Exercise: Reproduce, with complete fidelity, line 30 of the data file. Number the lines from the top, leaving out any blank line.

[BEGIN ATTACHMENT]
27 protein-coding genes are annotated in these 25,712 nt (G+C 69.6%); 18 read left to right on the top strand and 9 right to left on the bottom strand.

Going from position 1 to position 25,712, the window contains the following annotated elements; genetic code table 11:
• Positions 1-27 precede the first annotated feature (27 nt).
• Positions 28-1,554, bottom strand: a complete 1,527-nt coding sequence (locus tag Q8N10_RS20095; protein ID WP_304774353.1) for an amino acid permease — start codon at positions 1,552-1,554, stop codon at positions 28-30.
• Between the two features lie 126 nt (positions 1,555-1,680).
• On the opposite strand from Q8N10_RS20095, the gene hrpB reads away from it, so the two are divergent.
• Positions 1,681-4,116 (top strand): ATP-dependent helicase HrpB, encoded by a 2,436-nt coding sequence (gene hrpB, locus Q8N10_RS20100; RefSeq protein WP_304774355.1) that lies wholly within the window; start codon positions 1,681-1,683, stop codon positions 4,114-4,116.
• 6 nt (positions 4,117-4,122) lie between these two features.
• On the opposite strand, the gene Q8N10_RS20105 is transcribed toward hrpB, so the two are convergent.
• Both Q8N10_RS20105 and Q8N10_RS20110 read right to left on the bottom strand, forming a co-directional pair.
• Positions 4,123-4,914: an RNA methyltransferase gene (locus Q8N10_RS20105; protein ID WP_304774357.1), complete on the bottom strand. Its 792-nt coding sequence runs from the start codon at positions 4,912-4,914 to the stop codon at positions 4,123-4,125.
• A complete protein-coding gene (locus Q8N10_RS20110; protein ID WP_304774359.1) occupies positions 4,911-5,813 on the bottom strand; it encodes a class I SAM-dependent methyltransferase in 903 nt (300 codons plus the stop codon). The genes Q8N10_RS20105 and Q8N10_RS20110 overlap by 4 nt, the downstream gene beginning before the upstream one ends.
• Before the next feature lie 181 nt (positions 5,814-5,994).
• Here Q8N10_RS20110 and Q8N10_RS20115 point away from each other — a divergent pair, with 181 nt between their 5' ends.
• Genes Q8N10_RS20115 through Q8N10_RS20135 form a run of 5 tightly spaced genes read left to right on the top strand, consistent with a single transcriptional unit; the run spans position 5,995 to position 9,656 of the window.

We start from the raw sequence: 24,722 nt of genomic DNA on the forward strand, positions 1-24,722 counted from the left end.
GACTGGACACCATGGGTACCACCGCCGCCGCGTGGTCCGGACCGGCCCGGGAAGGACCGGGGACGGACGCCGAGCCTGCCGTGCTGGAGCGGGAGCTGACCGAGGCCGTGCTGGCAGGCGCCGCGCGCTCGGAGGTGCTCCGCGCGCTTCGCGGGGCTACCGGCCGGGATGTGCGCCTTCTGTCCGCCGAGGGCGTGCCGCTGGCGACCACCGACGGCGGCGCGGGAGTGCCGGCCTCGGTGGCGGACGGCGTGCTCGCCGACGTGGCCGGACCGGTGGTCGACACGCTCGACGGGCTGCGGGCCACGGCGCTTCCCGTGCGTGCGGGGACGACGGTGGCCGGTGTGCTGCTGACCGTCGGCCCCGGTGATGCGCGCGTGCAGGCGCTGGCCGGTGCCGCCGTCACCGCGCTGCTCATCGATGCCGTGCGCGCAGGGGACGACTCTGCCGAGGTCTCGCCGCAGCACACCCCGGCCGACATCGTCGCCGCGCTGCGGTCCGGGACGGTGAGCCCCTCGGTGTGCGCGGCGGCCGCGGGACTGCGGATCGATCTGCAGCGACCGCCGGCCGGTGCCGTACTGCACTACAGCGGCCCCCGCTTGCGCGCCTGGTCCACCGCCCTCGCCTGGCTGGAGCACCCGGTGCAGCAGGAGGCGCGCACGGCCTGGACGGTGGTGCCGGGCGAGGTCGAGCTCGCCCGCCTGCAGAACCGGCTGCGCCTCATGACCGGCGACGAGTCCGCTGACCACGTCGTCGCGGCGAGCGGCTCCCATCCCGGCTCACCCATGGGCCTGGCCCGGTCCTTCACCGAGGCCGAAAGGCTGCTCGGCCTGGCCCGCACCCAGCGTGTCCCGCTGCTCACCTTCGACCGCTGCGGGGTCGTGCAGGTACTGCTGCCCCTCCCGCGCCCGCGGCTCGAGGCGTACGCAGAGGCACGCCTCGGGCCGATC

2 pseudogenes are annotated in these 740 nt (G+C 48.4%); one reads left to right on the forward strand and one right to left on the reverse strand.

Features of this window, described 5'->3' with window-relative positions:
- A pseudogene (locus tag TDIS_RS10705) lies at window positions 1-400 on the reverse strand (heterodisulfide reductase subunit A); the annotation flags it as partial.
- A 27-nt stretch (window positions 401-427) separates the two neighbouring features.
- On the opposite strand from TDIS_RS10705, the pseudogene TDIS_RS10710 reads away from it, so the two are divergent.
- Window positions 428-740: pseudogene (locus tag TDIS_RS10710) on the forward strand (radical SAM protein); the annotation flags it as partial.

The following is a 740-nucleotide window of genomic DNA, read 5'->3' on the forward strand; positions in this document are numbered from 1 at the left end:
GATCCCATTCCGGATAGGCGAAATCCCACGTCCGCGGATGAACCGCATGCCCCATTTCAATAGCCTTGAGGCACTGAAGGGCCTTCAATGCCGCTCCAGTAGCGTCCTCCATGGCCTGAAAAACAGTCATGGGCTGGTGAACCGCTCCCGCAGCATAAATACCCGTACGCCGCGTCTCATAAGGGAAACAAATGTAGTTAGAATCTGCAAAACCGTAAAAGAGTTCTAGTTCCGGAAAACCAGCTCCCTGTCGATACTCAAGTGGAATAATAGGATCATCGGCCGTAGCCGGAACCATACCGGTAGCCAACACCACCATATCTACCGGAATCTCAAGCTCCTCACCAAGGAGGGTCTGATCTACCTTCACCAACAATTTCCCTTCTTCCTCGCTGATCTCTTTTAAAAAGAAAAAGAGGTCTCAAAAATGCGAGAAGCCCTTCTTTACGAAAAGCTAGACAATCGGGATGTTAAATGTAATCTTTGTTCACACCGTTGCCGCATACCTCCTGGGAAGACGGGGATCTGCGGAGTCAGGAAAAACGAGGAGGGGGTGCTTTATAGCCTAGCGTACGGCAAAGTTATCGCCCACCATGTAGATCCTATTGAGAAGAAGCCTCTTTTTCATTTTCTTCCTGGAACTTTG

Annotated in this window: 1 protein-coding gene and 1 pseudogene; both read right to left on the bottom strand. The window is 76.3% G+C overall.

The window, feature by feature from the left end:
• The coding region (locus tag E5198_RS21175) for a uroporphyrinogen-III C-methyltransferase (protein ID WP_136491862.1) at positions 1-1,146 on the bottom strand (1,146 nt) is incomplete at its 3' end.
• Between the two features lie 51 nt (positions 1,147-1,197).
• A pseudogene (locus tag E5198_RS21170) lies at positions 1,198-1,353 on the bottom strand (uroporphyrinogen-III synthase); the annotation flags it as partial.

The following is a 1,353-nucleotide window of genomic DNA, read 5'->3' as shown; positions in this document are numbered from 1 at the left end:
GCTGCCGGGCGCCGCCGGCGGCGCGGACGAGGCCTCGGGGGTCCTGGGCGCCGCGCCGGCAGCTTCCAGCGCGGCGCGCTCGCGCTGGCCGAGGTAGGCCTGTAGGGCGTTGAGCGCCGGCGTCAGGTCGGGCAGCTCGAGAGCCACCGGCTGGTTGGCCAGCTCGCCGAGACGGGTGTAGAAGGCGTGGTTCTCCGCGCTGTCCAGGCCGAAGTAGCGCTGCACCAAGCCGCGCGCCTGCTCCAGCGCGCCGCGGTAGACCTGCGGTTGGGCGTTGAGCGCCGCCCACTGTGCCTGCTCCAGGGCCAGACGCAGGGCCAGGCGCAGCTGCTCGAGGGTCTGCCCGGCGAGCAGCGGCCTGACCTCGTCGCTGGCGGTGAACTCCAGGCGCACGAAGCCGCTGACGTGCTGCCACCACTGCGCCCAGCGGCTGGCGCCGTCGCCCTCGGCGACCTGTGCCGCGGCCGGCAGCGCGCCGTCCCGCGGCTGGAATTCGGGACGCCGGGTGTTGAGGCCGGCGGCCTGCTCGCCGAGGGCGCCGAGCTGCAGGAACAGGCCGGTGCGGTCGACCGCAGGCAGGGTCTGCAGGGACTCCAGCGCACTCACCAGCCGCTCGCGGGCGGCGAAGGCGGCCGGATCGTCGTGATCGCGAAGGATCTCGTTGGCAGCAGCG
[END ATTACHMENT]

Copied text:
• A pseudogene (locus tag E5198_RS21170) lies at positions 1,198-1,353 on the bottom strand (uroporphyrinogen-III synthase); the annotation flags it as partial.